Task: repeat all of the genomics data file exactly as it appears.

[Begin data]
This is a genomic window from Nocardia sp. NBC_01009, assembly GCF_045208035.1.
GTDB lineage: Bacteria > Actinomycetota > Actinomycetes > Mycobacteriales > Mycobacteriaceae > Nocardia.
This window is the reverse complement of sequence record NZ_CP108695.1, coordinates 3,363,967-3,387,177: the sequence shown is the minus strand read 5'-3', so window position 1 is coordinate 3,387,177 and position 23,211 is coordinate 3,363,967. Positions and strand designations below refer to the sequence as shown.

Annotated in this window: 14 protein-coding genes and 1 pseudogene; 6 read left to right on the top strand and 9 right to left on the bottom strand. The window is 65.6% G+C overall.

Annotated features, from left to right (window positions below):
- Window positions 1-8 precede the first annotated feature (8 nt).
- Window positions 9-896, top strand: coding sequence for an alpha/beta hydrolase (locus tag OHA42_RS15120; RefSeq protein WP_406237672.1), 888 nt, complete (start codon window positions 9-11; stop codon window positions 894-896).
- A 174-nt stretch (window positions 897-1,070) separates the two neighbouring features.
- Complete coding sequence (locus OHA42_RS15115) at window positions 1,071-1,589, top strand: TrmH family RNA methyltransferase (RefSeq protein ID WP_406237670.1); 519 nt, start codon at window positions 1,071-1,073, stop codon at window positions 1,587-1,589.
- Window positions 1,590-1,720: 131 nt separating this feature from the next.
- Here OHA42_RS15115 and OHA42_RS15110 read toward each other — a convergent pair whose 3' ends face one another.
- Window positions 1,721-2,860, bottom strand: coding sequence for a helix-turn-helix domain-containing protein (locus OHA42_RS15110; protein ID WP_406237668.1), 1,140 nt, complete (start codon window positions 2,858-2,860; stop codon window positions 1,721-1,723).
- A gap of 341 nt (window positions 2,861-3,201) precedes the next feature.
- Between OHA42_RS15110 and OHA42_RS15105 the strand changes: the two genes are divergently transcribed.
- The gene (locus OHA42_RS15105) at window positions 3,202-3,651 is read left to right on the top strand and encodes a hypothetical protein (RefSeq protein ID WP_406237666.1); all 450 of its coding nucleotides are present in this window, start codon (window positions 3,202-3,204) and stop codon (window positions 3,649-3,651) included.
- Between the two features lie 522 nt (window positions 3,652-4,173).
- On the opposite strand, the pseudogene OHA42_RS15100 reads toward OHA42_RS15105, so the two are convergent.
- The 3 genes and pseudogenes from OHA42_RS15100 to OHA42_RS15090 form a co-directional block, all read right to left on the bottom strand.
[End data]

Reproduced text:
This is a genomic window from Nocardia sp. NBC_01009, assembly GCF_045208035.1.
GTDB lineage: Bacteria > Actinomycetota > Actinomycetes > Mycobacteriales > Mycobacteriaceae > Nocardia.
This window is the reverse complement of sequence record NZ_CP108695.1, coordinates 3,363,967-3,387,177: the sequence shown is the minus strand read 5'-3', so window position 1 is coordinate 3,387,177 and position 23,211 is coordinate 3,363,967. Positions and strand designations below refer to the sequence as shown.

Annotated in this window: 14 protein-coding genes and 1 pseudogene; 6 read left to right on the top strand and 9 right to left on the bottom strand. The window is 65.6% G+C overall.

Annotated features, from left to right (window positions below):
- Window positions 1-8 precede the first annotated feature (8 nt).
- Window positions 9-896, top strand: coding sequence for an alpha/beta hydrolase (locus tag OHA42_RS15120; RefSeq protein WP_406237672.1), 888 nt, complete (start codon window positions 9-11; stop codon window positions 894-896).
- A 174-nt stretch (window positions 897-1,070) separates the two neighbouring features.
- Complete coding sequence (locus OHA42_RS15115) at window positions 1,071-1,589, top strand: TrmH family RNA methyltransferase (RefSeq protein ID WP_406237670.1); 519 nt, start codon at window positions 1,071-1,073, stop codon at window positions 1,587-1,589.
- Window positions 1,590-1,720: 131 nt separating this feature from the next.
- Here OHA42_RS15115 and OHA42_RS15110 read toward each other — a convergent pair whose 3' ends face one another.
- Window positions 1,721-2,860, bottom strand: coding sequence for a helix-turn-helix domain-containing protein (locus OHA42_RS15110; protein ID WP_406237668.1), 1,140 nt, complete (start codon window positions 2,858-2,860; stop codon window positions 1,721-1,723).
- A gap of 341 nt (window positions 2,861-3,201) precedes the next feature.
- Between OHA42_RS15110 and OHA42_RS15105 the strand changes: the two genes are divergently transcribed.
- The gene (locus OHA42_RS15105) at window positions 3,202-3,651 is read left to right on the top strand and encodes a hypothetical protein (RefSeq protein ID WP_406237666.1); all 450 of its coding nucleotides are present in this window, start codon (window positions 3,202-3,204) and stop codon (window positions 3,649-3,651) included.
- Between the two features lie 522 nt (window positions 3,652-4,173).
- On the opposite strand, the pseudogene OHA42_RS15100 reads toward OHA42_RS15105, so the two are convergent.
- The 3 genes and pseudogenes from OHA42_RS15100 to OHA42_RS15090 form a co-directional block, all read right to left on the bottom strand.